Busy Day Follows ISS Arrival for Atlantis Astronauts
The space shuttle Atlantis' robotic arm - controlled by STS-115 astronaut Daniel Burbank - grapples the Port 3/Port 4 (P3/P4) truss segments for the International Space Station (ISS) while docked at the station's Destiny lab.
Credit: NASA TV.

HOUSTON - The six-astronaut crew of NASA's shuttle Atlantis had little time to rest after reaching the International Space Station (ISS) Monday, and immediately began delivering massive new pieces of the orbital laboratory.

Atlantis' STS-115 astronauts boarded the ISS by 8:30 a.m. EDT (1230 GMT), with mission specialists Daniel Burbank and Steven MacLean jumping into tasks to move a $372 million pair of trusses and solar arrays from the shuttle's cargo bay to the end of the ISS robotic arm.

"This is an extremely busy day," Paul Dye, Atlantis' lead shuttle flight director, said during a status briefing here at NASA's Johnson Space Center. "It's one of the busiest days I've ever put together on paper for a mission, and they're handling it very well."

Typically, a shuttle docking is the highlight of a day's work, but the Atlantis astronauts still had more on their plate after joining Expedition 13 commander Pavel Vinogradov and flight engineers Jeffrey Williams and Thomas Reiter aboard the ISS.

"This crew has been training longer than any crew I've ever worked with and they're very flexible," Dye said of the STS-115 astronauts' schedule.

Burbank and shuttle pilot Chris Ferguson eased the 35,000-pound (15,875-kilogram) Port 3/Port 4 trusses out of Atlantis' payload bay, at one time wrangling with clearances of just inches between the station segments and orbiter hardware, shuttle officials said.

By 10:30 EDT (1430 GMT), the two joined truss segments were parked at the end of the space station's nearly 57-foot (17-meter) robotic arm under the direction of MacLean and Williams. MacLean, a veteran shuttle flyer representing the Canadian Space Agency, is the first from his country ever to control the space station's Canadian-built robotic arm.

The robotic arm handoff has since become a standard training exercise for astronauts, Dye said.

"We've done this P3/P4 unberth and handoff hundreds of times in simulations, over and over and over," Dye told reporters while watching the orbital arm ballet on NASA TV. "It's wonderful to see it happening for real."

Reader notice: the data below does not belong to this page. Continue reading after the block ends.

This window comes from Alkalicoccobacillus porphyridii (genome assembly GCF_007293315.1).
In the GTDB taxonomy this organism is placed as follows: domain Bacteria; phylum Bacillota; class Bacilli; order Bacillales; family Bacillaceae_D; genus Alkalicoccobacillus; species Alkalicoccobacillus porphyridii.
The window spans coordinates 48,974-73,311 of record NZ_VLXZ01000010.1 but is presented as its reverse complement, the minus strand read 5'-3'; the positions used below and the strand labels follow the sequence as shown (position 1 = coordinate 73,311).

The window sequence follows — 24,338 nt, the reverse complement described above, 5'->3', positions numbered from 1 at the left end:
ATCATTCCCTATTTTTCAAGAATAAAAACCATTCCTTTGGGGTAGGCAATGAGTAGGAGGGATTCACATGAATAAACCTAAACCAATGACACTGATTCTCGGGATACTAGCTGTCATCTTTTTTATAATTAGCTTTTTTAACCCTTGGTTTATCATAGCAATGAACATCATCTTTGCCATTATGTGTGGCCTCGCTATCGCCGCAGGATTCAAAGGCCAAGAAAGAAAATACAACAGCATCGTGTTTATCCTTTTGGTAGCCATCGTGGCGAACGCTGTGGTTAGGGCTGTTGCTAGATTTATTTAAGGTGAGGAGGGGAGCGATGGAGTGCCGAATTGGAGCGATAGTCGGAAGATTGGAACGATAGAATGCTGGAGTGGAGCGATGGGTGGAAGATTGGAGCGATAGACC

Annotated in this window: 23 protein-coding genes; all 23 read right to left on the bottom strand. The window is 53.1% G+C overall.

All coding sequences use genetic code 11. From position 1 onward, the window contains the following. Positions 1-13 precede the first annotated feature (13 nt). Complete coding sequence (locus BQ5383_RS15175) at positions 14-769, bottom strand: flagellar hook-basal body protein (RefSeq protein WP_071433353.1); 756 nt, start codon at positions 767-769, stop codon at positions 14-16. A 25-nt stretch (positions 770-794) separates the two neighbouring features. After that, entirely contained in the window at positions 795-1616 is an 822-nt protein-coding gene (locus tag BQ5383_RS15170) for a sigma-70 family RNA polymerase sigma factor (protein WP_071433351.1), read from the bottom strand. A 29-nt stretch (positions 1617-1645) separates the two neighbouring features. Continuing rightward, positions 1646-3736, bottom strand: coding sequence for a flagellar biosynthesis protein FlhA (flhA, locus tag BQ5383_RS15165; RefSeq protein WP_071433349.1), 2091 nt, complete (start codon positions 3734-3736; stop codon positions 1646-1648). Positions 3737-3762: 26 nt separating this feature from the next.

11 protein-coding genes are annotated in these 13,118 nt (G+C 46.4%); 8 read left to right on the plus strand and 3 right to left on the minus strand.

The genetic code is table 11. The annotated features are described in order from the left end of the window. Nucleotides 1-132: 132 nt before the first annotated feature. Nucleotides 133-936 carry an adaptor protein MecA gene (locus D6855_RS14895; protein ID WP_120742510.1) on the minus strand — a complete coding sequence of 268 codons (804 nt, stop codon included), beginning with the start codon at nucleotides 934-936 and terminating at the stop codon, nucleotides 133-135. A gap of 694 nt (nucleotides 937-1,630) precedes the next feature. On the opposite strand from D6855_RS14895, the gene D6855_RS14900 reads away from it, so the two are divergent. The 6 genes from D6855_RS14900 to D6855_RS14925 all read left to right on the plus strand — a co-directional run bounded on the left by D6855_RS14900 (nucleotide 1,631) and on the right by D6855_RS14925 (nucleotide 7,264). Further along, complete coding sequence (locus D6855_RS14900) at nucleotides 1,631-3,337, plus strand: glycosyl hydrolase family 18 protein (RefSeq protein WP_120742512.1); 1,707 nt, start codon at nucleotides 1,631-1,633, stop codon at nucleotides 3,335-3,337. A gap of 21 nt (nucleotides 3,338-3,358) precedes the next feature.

With the P3/P4 truss segments now hanging in space, the thermal clock is ticking to attach them to the end of the Port 1 (P1) truss in a Tuesday spacewalk, the first of three extravehicular activities (EVA) planned for the STS-115 mission.

MacLean and Williams positioned the new ISS hardware to keep it warm overnight, but the segments must be connected to vital power and heaters - to be attached in tomorrow's 6.5-hour spacewalk - before it can double the station's power grid capability.

The trusses will be connected to the end of P1 via four motorized bolts before STS-115 spacewalkers Joseph Tanner and Heidemarie Stefanyshyn-Piper step outside the ISS to attach the vital cables. Only three bolts are required for a good connection, and the astronauts can manually drive the bolts in as well - which would add at least 45 minutes to the spacewalk schedule - should the automatic system fail, Dye said.

"We want to get the umbilicals hooked up on the EVA tomorrow in order to make sure that we can keep that thing alive and in good shape," Dye said of Tuesday's planned spacewalk. "We've got margin to that, of course, it won't be a disaster if we don't make it there. But it is going to be a very aggressive day."

NASA's STS-115 mission is the agency's first dedicated ISS construction flight since late 2002. Orbital construction stalled pending NASA's recovery from the 2003 Columbia accident. The 11-day mission will deliver the second of four planned U.S.-built solar arrays to the station.

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